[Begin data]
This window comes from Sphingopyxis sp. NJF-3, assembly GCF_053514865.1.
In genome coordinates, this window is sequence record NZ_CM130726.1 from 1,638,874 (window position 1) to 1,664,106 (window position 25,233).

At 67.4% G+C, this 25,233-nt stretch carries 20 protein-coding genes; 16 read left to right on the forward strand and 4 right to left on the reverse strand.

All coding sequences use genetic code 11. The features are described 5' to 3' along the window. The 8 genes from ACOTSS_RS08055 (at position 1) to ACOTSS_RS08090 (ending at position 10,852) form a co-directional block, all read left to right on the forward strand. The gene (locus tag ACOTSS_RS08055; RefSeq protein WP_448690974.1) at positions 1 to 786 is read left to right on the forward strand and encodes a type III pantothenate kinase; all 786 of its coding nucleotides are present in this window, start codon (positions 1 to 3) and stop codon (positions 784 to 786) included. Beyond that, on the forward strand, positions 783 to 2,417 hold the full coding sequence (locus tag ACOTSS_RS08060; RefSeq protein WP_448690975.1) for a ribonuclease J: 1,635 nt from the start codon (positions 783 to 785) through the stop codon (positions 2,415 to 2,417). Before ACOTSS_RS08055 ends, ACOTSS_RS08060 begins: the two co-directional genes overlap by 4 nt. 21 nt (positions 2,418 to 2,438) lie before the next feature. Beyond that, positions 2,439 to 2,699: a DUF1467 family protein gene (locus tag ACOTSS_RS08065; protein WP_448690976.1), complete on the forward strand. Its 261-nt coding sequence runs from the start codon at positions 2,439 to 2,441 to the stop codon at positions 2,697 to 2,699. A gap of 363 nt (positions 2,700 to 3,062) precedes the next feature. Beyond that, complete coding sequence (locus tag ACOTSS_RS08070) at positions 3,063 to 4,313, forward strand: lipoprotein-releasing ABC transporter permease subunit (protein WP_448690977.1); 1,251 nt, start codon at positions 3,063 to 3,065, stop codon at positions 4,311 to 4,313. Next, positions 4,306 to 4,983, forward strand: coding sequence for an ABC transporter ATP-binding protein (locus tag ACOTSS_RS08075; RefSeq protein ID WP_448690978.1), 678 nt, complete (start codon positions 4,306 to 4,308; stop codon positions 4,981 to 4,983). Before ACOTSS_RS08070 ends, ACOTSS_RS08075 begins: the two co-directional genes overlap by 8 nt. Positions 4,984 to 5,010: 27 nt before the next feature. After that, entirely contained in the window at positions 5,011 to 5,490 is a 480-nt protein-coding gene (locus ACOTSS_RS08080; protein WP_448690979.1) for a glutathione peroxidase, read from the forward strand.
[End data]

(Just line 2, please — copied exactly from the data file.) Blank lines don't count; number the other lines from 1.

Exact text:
In genome coordinates, this window is sequence record NZ_CM130726.1 from 1,638,874 (window position 1) to 1,664,106 (window position 25,233).